TLB references reside between CPU and cache if the cache is addressed virtually.
TLB references reside in between CPU cache and the main memory if the cache is physically addressed.
TLB misses can be handled in 2 ways:
With hardware TLB management.
With software TLB management.
Main Memory: Primary storage is usually referred to as main memory. It is the only memory which is accessible to the CPU. The main memory of the computer is also known as RAM, standing for Random Access Memory. It is constructed from integrated circuits and needs to have electrical power in order to maintain its information. When power is lost, the information is lost too.!!
The main memory is sub divided in to as Processor Registers, where each register typically holds up to 32 to 64 bits of data. A Processor cache is an intermediate stage between registers and the main memory. Its main purpose is to increase the speed and performance of the computer. Types of RAM: 1. Static RAM(SRAM) 2. Dynamic RAM(DRAM) 3. Erasable programmable ROM (EPROM) 4. Electrically erasable PROM (EEPROM
Accessing Main Memory: Data flow between the processor and the main memory is done using the buses . Each transfer of data is often referred to as a Bus transaction . A read transaction transfers data from main memory to the CPU. Each write transaction transfers data from the CPU To the main memory. The basic bus structure that connects the CPU and the main memory is as below: On a load operation by the CPU, address of that particular content is loaded in to the registers.
The bus interface initiates the bus transaction. During a read the CPU places the address on the system bus and is passed to the memory bus via the I/O bridge. The main memory senses the address signal on the bus and reads it from the memory bus. The corresponding data is fetched from the DRAM and is written tot the memory bus.
The data is sent back to the CPU which copies the content in to the register. For a store operation, the contents of the register are written to an address. The CPU places the address on the system bus, the memory reads the address from the memory bus and waits for the data to arrive. The CPU copies the data word in the register to the system bus. The main memory then reads the data from the memory bus and stores the bits in the DRAM.
Flash Memory: Flash memory is non-volatile memory that can be electrically erased and reprogrammed. It is a technology that is primarily used in memory-cards and USB flash drives for general storage and transfer of data between computers and other digital products. Flash memory is non-volatile No power is needed to maintain the information stored in the chip. Flash memory offers fast read access times.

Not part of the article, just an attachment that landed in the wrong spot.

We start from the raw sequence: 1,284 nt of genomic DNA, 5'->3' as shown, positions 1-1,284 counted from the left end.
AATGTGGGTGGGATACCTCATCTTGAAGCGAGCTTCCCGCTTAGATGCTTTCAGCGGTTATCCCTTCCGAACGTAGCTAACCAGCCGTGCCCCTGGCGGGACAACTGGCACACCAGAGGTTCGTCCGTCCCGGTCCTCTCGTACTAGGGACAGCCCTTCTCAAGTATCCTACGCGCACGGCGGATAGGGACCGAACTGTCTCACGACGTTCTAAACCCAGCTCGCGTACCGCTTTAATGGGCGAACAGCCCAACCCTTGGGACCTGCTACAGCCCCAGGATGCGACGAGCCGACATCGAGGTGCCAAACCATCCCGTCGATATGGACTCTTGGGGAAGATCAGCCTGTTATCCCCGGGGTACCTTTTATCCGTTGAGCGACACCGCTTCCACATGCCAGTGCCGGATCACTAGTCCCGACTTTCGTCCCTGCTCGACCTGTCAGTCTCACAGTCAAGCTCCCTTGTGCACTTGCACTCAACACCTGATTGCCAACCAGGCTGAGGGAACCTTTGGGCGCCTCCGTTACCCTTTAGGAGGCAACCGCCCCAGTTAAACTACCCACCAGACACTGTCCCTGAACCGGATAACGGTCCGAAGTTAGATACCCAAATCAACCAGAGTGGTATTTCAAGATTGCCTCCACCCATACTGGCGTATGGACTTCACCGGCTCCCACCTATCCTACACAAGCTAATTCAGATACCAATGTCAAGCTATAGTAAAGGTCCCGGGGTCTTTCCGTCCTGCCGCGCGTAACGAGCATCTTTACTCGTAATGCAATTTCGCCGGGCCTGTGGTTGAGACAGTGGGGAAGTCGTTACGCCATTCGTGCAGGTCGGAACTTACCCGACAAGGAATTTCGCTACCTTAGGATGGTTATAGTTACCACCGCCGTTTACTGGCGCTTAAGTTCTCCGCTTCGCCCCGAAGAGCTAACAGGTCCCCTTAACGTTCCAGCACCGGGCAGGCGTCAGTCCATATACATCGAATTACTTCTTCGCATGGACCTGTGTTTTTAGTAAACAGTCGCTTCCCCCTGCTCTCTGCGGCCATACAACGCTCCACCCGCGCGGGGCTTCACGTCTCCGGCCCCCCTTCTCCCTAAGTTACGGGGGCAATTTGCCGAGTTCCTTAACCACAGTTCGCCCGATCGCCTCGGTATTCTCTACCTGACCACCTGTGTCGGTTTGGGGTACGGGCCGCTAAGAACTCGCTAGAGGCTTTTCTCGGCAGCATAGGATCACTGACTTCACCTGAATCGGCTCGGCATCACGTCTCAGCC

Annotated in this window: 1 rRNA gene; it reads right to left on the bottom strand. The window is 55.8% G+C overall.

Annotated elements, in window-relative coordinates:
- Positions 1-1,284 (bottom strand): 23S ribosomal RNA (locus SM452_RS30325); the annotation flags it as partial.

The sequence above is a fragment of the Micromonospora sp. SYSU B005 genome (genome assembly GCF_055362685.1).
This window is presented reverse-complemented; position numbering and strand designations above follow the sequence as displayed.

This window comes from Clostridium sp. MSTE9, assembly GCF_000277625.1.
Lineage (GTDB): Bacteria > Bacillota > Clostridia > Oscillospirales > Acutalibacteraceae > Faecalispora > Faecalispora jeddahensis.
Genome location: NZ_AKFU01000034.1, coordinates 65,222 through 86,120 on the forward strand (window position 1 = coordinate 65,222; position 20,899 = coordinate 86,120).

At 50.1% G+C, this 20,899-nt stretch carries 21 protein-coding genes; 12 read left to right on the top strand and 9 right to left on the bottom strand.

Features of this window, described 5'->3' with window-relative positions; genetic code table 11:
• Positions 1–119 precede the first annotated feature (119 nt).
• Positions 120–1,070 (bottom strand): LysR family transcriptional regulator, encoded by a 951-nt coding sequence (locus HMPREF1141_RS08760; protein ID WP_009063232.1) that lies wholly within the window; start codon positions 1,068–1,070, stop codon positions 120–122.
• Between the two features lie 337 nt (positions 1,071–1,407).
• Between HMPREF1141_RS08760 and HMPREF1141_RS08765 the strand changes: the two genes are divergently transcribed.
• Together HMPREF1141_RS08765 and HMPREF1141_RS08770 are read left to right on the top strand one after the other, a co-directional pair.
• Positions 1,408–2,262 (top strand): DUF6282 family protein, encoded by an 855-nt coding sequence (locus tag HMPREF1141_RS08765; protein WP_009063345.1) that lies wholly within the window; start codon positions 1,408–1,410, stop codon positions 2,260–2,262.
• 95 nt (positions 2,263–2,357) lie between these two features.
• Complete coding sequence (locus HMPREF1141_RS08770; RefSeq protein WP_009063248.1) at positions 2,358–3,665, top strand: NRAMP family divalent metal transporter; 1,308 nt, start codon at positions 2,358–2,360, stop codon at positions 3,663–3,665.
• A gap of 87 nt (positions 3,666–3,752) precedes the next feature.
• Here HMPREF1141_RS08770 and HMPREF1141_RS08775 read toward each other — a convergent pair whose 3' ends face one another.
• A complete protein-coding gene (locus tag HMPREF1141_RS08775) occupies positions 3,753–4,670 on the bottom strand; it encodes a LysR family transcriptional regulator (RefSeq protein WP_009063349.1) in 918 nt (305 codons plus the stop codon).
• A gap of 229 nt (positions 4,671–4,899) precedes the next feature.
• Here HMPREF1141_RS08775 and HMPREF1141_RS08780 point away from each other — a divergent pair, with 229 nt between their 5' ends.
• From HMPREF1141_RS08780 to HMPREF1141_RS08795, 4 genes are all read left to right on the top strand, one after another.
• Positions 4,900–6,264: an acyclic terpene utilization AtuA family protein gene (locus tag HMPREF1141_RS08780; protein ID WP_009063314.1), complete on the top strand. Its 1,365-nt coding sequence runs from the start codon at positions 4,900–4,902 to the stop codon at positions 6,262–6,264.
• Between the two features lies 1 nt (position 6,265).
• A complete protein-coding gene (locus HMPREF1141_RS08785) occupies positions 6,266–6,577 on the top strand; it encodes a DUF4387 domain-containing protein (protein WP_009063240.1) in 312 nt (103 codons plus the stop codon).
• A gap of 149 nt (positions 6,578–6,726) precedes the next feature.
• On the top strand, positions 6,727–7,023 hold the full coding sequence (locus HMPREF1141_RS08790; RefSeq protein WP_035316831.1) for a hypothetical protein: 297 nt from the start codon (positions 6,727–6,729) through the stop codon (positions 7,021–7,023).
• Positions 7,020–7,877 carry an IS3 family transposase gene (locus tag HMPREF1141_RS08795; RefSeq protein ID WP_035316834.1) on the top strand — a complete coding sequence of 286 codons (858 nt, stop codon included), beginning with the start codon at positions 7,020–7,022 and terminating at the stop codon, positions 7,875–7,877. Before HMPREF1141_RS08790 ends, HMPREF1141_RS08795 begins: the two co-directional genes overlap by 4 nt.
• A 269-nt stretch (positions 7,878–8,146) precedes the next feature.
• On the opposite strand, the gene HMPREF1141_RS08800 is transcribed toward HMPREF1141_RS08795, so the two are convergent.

Disk Storage: Disks are workhorse storage devices that hold enormous amounts of data. Secondary storage, sometimes called auxiliary storage, is storage separate from the computer itself, where you can store software and data on a semi permanent basis. Why do we need disk storage ? Main memory is limited in size, whereas secondary storage media can store as much data as necessary.
Primary storage, can be used only temporarily. If you are sharing your computer, you must yield memory to someone else after your program runs. If we want to store the data that we have used or the information that we have derived from processing we need secondary storage. Advantages of secondary memory Capacity: We can store huge amount of data . Reliability: Data in secondary storage is basically safe, since secondary storage is physically reliable.
Cost : It is less expensive to store data on tape or disk. Tertiary Storage : Magnetic tape looks like the tape used in music cassettes plastic tape with a magnetic coating. As in other magnetic media, data is stored as extremely small magnetic spots. The amount of data on a tape is expressed in terms of density, which is the number of characters per inch (cpi) or bytes per inch (bpi) that can be stored on the tape.
The memory storage can be finally shown pictorially as. From top to bottom, the memory becomes Larger in capacity Slower in accessing Cheaper per byte From bottom to top, the memory becomes Smaller in capacity Faster in accessing Costlier per byte
The above picture illustrates arrangement of registers, cache and other memory in the pyramid.
At each level the performance and other features of a particular memory storage type is as below. LEVEL 1: Processor registers – fastest possible access (usually 1 CPU cycle), only hundreds of bytes in size. CPU registers hold words retrieved from cache memory. LEVEL 2: Cache – often accessed in just a few cycles, usually tens of kilobytes.
Cache holds cache lines retrieved from the memory. LEVEL 3: Main memory – may take hundreds of cycles, but can be multiple gigabytes. Access times may not be uniform, in the case of a NUMA machine. Main memory holds disk blocks retrieved from local disks.
LEVEL 4: Flash Memory – faster than disk storage, with up to 4GB or more of data, transferring (usually) over universal serial bus (USB). LEVEL 5: Disk storage – millions of cycles latency, but very large. LEVEL 6: Tertiary storage – tape, optical disk (WORM).
The table summarizes the characteristics of various memory storage: Storage Speed Capacity Permanent Registers Fastest Lowest NO RAM Very fast Low/moderate NO Floppy disk Very slow Low YES Hard disk Moderate High YES